I favour different artists for different qualities. Some because they resonate with my nature, others because they challenge my nature. For example, I have long loved Ignaz Friedman, and there is something in his improvisatory streak that I recognise in myself. On the other hand, Daniel Barenboim, a pianist who couldn’t sound more different from me in many ways, fascinates me. The tone production is extraordinarily concentrated. I can’t get enough of his late Beethoven at the moment. I have worn out Stephen Hough’s CDs of the Saint-Saëns Concertos and I’ve lately very much enjoyed listening to Maria Joao Pires play Chopin with unusual depth. I just bought a splendid recording of Bart van Oort playing Field and Chopin Nocturnes on original pianos with highly original extemporisations. I could carry on…there are so many of us! But what is amazing is that we all have something totally different to say.

I can’t not mention Ingrid Haebler – hardly anyone I know has heard her Schubert Sonatas yet it is some of the most cultivated music making I have ever heard.

What is your most memorable concert experience? 

One in a London hotel where a leg fell off the piano.

What do you consider to be the most important ideas and concepts to impart to aspiring musicians? 

Follow your own instincts at all times. Arm yourself with as much knowledge as possible. Know your audience – all of them – and always remember that music is a birthright not a luxury. Never forget that we are the luckiest people alive; our job is our hobby – however difficult a life in music gets, and at times it really, really does – never lose sight of how much you love your art.

 

Where would you like to be in 10 years’ time?

In front of a piano

What is your idea of perfect happiness?

Dvorak in the bath by candlelight…

What is your most treasured possession?

My family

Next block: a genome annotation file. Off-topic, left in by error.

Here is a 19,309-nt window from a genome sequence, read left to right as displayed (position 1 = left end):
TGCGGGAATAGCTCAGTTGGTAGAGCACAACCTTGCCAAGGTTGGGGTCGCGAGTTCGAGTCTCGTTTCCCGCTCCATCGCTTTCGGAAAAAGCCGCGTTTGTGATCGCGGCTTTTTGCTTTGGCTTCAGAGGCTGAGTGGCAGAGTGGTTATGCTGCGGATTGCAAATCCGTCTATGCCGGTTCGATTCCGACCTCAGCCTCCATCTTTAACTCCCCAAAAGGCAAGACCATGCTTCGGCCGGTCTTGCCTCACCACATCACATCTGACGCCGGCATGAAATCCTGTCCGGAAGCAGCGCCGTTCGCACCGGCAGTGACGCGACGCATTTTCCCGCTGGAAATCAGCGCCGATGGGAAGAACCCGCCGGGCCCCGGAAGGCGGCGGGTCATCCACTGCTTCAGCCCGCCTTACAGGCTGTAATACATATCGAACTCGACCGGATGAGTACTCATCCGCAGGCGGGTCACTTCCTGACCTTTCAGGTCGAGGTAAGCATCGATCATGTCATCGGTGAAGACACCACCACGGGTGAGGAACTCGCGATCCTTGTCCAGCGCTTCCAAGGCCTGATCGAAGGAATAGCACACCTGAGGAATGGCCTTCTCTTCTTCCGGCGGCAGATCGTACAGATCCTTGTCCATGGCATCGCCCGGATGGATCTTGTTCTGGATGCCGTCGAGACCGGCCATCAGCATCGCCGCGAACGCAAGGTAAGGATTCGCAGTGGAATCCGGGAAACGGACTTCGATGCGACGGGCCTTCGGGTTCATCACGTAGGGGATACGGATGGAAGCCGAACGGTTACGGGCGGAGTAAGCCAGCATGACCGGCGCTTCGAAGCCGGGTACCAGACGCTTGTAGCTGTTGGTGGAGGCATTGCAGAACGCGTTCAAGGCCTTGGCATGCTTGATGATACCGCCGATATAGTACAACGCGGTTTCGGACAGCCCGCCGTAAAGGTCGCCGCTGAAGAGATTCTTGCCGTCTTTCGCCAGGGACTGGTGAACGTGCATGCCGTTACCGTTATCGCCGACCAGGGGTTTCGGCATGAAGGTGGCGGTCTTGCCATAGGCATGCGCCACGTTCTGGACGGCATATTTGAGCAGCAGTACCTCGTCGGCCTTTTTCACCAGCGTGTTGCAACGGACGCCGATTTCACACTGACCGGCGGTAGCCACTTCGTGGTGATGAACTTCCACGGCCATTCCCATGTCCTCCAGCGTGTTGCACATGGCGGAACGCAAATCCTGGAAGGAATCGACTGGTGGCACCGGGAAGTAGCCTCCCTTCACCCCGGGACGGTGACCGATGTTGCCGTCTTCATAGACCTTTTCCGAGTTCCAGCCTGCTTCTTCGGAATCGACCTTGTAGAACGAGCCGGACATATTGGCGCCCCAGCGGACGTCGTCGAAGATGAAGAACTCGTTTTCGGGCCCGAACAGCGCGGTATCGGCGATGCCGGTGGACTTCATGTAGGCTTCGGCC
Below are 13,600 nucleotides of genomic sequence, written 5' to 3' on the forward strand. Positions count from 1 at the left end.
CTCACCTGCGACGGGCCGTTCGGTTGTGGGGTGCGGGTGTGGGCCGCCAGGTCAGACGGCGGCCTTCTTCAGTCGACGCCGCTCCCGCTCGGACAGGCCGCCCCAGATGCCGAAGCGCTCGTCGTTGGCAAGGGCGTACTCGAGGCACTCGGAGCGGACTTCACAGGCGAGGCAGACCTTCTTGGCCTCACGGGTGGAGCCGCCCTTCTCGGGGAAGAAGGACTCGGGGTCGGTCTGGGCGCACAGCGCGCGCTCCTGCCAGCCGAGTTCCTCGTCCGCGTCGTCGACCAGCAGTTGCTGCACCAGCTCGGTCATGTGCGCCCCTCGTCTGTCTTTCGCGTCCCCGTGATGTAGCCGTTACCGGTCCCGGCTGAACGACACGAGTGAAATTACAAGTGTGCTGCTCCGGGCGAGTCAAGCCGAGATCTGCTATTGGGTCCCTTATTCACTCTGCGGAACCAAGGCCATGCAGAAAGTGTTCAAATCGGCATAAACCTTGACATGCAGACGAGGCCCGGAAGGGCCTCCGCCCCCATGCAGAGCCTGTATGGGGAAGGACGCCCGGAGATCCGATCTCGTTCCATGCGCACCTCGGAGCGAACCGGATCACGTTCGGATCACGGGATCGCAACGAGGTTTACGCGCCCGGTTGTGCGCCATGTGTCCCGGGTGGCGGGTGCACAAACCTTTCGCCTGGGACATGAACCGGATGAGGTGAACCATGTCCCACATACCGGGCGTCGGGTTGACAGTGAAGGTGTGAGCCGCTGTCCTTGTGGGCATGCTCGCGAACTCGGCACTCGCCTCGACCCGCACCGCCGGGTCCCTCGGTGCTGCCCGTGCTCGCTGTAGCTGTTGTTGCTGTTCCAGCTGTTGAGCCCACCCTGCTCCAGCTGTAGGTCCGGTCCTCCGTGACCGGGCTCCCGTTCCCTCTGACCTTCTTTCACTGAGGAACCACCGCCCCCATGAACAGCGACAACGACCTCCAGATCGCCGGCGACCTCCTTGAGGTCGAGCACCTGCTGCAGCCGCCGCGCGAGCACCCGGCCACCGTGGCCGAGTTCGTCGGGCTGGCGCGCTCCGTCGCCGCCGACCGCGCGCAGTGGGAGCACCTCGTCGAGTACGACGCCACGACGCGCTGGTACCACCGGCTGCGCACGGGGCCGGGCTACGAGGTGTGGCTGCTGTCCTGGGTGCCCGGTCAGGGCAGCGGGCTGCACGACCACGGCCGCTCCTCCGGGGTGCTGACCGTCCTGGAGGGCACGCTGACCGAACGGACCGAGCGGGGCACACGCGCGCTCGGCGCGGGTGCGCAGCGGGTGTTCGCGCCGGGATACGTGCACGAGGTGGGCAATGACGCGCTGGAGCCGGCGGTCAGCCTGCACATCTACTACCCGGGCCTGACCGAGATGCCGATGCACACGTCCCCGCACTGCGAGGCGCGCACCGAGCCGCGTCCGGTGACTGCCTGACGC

What do you enjoy doing most?

Outside of music, running

What is your present state of mind?

Contented

 

www.danielgrimwood.co.uk

Who or what inspired you to take up the piano and make it your career?

I started learning the piano when I was five after hearing my older brother play (he started learning a couple of years before me). I remember just being very excited at the prospect of having lessons as I always loved the sound of the instrument and, having heard my brother play a little, I just couldn’t wait to make those sounds myself. Deciding to make the piano my career came rather late for me, though: I didn’t grow up in a particularly musical environment, and the first time I ever saw a professional pianist play wasn’t until I was about 14! So I suppose I didn’t even realise it was a possible career until then. I think the real turning point was when I started having lessons with my second teacher Ian Jones. He used to lend me CDs every week and I’d listen to them obsessively. I grew up in the countryside and there weren’t many opportunities to hear live classical music, so my early knowledge of pianists came mainly from these recordings (Michelangeli’s Gaspard; Lazar Berman playing Rach 3; and Perahia playing Bach English Suites; and Aimard playing Ligeti Etudes to name a few). I think listening to these recordings was what made me decide to be a pianist.

Who or what were the most important influences on your musical life and career?

As I mentioned above I didn’t grow up in a particularly musical environment, but ever since I started studying at the University of York, I’ve been lucky enough to meet some amazing musicians and people, and it’s very hard to single one thing, or person, out. I learnt with a local piano teacher until I was sixteen, and, while she did cover the basics, I had all sorts of problems by the time I met my second piano teacher, Ian Jones (now teaching at the RCM). I owe a lot to him: he helped me through a really difficult period in my development. I was really quite behind as a pianist for my age, but he was a real inspiration and very supportive, and helped me catch up quickly. But I think the single most important thing that has inspired my musical life has always been the people that I have studied with, worked with, and met throughout my life (and not just musicians!). Anyone who thinks that western art music is on the decline should go to any university music department, festival, concert venue, or music college and they’ll see that there is just so much musical activity happening in every single direction, and involving such intelligent, creative, and interesting people. I find that extremely inspiring.